You’ll get the chance to use your stars across a number of modes, both online and off-line, as you complete challenges and unlock a long line of wrestlers one by one. And I do commend WWE 2K Battlegrounds for offering up this much in the first place. While the NBA 2K Playgrounds experiences felt a little slim, the wrestling at least opens up a few avenues for different matches and rules, therefore extending the longevity and variety of its overall game play. A campaign mode sees WWE producer Paul Heyman attempting to put together a new brand of wrestling set across various “battlegrounds” across the globe. As a result, legendary wrestlers including Stone Cold Steve Austin are hired to scout and discover local rookies as they work their way up the ranks. It’s a shame that the story is told through voiceless comic book panels, with the main menu music playing in the background as you read over them. The artwork is pretty, but the story merely serves as a way to get you comfortable with the game’s wrestlers, modes and locations, putting you through its paces with over 100 individual challenges. This is the most direct way to get a bit of everything, and while it’s super repetitive at times, the bite sized nature of the matches can easily be enjoyed in small bursts. You’ll also get the chance to create your own wrestler complete with special moves and abilities, and while there’s not an overwhelming amount of choice, you can at least shape and mould certain features of your character, akin to mainline 2K sports games.
What remains is relatively slim. Tag team and combination matches such as 3 v 3 and fatal 4 way keep things frenetic, with the inclusion of the Royal Rumble a given in any wrestling game. But it’s the Steel Cage matches the serve up the most in terms of novelty, mixing in Money in the Bank elements where fighters must collect a certain amount of cash before being the first to escape the cage. Varying locations known as “Battlegrounds” include Louisiana Swamps and Detroit City streets, but don’t really do much in terms of affecting the overall gameplay. The occasional outer ring my tremble and spit fire, and alligators may pass through, but this action never really enters the ring. Multiplayer modes such as Tournaments and King of the Battleground are as straight forward as they seem, but in the end, I just can’t see these modes extending the life of this game past a couple months. However, any mode and location wouldn’t be as interesting without fighters to use, and while I touched on the roster itself, keep in mind that many of these wrestlers will need to be purchased/unlocked in order to be used. Enter micro-transactions. It was definitely heavier in NBA 2K Playgrounds, implementing a card collecting system in which random packs and cards yielded uneven results. WWE 2K Battlegrounds allows you to select and purchase specific wrestlers with premium and in game currency. Bucks can be earned in game, while Golden Bucks must be purchased with your own cash. Much like any other culprit, the grind here is beyond extreme. It’s likely you’ll need more than 100 hours to unlock everything through in game means, as much of what’s on offer will wear thin before your patience does. Either way, this structure is an absolute burden and begs you for some extra Bucks of your own.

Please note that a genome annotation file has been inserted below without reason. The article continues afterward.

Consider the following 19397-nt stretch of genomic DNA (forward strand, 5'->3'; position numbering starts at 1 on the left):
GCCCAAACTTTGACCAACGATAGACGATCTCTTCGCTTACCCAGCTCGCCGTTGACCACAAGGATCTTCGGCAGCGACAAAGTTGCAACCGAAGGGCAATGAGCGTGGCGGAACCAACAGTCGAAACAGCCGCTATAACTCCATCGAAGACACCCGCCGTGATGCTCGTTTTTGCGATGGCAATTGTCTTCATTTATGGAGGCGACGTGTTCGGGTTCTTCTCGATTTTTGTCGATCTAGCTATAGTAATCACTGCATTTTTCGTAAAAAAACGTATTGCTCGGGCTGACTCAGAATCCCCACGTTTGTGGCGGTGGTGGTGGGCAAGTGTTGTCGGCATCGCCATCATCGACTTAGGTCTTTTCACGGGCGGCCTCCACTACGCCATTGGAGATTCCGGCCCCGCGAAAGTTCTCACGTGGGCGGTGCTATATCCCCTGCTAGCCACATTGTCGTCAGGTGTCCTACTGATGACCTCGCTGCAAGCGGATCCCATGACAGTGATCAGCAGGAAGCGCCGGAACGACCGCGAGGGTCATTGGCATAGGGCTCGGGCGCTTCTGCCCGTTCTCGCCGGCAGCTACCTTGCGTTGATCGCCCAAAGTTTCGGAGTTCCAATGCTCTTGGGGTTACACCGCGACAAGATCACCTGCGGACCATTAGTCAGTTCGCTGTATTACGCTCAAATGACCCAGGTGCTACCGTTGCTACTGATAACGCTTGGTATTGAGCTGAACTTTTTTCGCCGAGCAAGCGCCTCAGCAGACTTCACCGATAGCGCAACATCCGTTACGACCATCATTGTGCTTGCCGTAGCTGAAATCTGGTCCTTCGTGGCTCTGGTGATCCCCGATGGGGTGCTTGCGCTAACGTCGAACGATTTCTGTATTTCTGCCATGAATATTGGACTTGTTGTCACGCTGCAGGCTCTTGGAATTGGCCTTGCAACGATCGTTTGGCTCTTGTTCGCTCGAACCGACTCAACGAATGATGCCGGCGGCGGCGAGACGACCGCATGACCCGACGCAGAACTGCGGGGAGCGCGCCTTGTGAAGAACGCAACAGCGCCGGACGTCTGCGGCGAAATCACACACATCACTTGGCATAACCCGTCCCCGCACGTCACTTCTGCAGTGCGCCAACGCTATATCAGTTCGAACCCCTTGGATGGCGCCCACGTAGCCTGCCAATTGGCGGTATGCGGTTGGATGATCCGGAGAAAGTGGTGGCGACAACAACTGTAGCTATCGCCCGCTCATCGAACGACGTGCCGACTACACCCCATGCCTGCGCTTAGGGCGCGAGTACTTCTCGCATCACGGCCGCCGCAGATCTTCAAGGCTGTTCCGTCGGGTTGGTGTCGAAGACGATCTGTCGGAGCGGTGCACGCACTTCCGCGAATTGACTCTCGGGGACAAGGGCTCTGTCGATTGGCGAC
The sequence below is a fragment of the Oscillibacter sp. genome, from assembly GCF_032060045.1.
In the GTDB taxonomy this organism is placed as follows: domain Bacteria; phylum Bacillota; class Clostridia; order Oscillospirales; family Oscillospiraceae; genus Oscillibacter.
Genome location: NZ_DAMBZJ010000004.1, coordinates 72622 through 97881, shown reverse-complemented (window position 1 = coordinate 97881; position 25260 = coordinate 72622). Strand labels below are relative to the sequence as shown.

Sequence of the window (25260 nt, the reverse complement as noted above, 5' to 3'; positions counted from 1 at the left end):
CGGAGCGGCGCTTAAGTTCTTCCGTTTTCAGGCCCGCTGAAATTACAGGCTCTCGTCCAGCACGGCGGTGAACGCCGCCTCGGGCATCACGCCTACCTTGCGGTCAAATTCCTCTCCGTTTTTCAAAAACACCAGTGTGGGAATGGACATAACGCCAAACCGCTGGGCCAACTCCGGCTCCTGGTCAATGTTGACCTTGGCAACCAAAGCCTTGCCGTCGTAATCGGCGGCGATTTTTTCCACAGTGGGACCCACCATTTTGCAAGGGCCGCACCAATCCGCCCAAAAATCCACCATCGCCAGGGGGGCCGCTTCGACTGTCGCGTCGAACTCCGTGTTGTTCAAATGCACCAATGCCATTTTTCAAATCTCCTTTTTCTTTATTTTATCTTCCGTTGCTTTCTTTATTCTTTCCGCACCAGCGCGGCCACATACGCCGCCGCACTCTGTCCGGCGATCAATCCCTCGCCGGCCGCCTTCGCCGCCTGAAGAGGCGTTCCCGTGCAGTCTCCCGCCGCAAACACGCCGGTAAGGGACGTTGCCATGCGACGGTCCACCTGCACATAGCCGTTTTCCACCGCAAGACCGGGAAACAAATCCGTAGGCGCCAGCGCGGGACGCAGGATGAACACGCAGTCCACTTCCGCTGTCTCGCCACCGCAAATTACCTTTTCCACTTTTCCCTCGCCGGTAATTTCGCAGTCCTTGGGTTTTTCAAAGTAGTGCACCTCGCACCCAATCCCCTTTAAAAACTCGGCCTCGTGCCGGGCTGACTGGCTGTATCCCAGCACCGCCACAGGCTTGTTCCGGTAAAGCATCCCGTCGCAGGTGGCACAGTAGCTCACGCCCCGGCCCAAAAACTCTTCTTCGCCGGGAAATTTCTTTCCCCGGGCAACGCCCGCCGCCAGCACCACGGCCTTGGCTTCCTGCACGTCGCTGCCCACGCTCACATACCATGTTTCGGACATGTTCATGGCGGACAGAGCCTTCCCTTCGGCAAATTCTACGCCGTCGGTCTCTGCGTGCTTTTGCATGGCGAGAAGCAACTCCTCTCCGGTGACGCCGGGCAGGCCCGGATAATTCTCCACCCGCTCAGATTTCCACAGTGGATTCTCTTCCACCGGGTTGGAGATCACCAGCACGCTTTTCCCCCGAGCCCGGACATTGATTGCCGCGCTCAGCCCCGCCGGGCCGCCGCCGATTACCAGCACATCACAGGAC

Overall, WWE 2K Battlegrounds can only be described as an improvement when compared to recent WWE 2K iterations; and that’s most definitely a good thing. Game play is functional, and the art style is charming, but a repetitive campaign and an outright offensive reliance on micro transactions keep the simplistic grind from becoming anything but frustrating all too soon. Take WWE 2K Battlegrounds for what it is; a simplistic party game for some friends to gather around, but don’t dive much deeper than that.